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Sheldon Silver’s sentence should be highest ever, feds say

Former State Assembly Speaker Sheldon Silver arrives at

Former State Assembly Speaker Sheldon Silver arrives at federal court in Manhattan on Monday, Nov. 30, 2015. Credit: Charles Eckert

Manhattan U.S. Attorney Preet Bharara’s office on Wednesday called for former Assembly Speaker Sheldon Silver to receive the highest sentence ever for a New York legislator — more than 14 years — for crimes that “corrupted the institution that he led for more than 20 years.”

The government also called for the 72-year-old former powerbroker to forfeit $5.1 million and pay a fine of $1 million, called probation officials’ recommendation of 10 years in prison not enough and said a term of 22 to 27 years under federal sentencing guidelines was not “unreasonable.”

“The sentence imposed on Silver should reflect the unprecedented magnitude, duration, and scope of his abuse of power,” prosecutors said. “It should reflect the immeasurable damage Silver caused to the democratic process and to the public trust.”

“There is no excuse or mitigating factor tempering the seriousness of Silver’s crimes, which were motivated by greed and accomplished through exploitation of his enormous power and his willingness to lie and deceive at every turn,” the government added.

Silver, convicted in December of doing legislative favors for an asbestos researcher and two real estate companies in return for help getting legal referral fees of nearly $4 million, is to be sentenced on May 3 by U.S. District Judge Valerie Caproni.

The judge requested a chart of federal public corruption sentences inside and outside New York. An appendix to the government filing indicates that the highest recent New York sentence, which prosecutors want Silver to top, was 14 years for former Assemb. William Boyland last year.

In his own sentencing memo filed with the judge, Silver adopted a remorseful tone. “I failed the people of New York,” he said in a letter to Caproni. “ . . . What I have done has hurt the Assembly, and New York, and my constituents terribly, and I regret that more than I can possibly express.”

The disgraced ex-speaker’s filing also included letters from former Mayor David Dinkins and teachers union boss Randi Weingarten. His lawyers asked for leniency — less than 10 years, all or a large part served through community service — based on his public service, age and poor health.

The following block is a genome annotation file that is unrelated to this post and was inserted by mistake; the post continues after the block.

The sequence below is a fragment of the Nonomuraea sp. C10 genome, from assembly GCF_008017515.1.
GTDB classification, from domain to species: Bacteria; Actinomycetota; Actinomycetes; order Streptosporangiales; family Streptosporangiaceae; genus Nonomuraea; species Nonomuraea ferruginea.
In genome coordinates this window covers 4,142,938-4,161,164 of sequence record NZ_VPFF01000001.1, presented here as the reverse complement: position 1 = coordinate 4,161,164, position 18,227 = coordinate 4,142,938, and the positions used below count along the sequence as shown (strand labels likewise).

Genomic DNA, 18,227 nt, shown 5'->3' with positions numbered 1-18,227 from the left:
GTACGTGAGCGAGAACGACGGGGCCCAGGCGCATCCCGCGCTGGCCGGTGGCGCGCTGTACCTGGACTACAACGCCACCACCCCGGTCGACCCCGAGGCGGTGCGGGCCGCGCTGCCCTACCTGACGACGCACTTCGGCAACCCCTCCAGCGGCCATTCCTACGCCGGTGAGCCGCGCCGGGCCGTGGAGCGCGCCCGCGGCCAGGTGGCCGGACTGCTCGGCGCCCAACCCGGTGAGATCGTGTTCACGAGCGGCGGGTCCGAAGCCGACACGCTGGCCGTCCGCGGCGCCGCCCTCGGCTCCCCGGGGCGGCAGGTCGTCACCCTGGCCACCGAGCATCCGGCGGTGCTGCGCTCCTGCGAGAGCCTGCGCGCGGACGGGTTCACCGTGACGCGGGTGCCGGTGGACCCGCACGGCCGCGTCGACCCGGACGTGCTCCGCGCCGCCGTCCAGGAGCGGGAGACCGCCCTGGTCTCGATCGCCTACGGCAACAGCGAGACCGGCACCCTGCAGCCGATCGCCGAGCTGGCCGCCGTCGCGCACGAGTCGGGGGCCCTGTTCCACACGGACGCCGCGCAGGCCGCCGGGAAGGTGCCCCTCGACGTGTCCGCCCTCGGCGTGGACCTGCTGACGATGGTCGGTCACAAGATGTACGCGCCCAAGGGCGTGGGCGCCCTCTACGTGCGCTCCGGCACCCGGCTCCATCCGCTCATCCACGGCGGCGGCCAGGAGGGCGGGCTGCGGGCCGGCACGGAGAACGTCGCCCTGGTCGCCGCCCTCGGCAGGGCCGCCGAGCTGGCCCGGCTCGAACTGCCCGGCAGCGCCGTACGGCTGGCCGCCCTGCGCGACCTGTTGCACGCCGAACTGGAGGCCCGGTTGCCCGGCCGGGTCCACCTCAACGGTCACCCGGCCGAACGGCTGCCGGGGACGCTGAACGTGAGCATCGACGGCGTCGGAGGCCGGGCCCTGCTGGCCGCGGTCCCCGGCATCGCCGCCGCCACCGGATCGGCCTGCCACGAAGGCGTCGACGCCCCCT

“Mr. Silver has cared about, and fought for, all New Yorkers,” his lawyers wrote. “While Mr. Silver’s many public and private good works do not excuse the conduct on which his conviction rests, they — along with his personal circumstances — deserve thoughtful consideration in reaching a result that is truly fair.”

Both sides devoted segments of their sentencing memorandums to explosive disclosures last week that the government had evidence Silver engaged in an affair with a woman whom he helped get a job, and an affair with a high-powered lobbyist.

“Each of these abuses of power,” said prosecutors, who have not named the women, “further demonstrate Silver’s willingness to use his position to further his personal interests, rather than to act in the best interests of all of the people of his Assembly District and the State.”

But Silver’s lawyers said the allegations were unproven, had been used by the government as a tactic to keep him from offering character evidence at trial, and had constituted their own form of punishment when they were released last week.

“The punishment in the court of public opinion has simply been devastating — not only for Mr. Silver and the individuals involved, but also for the totally innocent members of Mr. Silver’s family,” said defense lawyers Joel Cohen and Steve Molo.

Silver’s wife of nearly 50 years, Rosa, did not mention the alleged affairs in her letter. “I am not sure what I can say to Your Honor except that my husband is a good man,” she wrote to Caproni.

The lawyers also repeated a point they made during Silver’s trial — that his crimes involved funding asbestos research, finding lawyers for victims, helping real estate companies get merited tax breaks, and balancing the interests of landlords and tenants in Albany legislation.

“Without trivializing the jury’s findings,” they told Caproni, “the court should consider that the people of this state did not tangibly suffer from any of the official acts Mr. Silver allegedly performed in exchange for receiving the referral fees at issue.”

Bharara’s office asked for former Senate leader Dean Skelos, also convicted of corruption last year, to get at least 12 1/2 years, slightly less than Silver.

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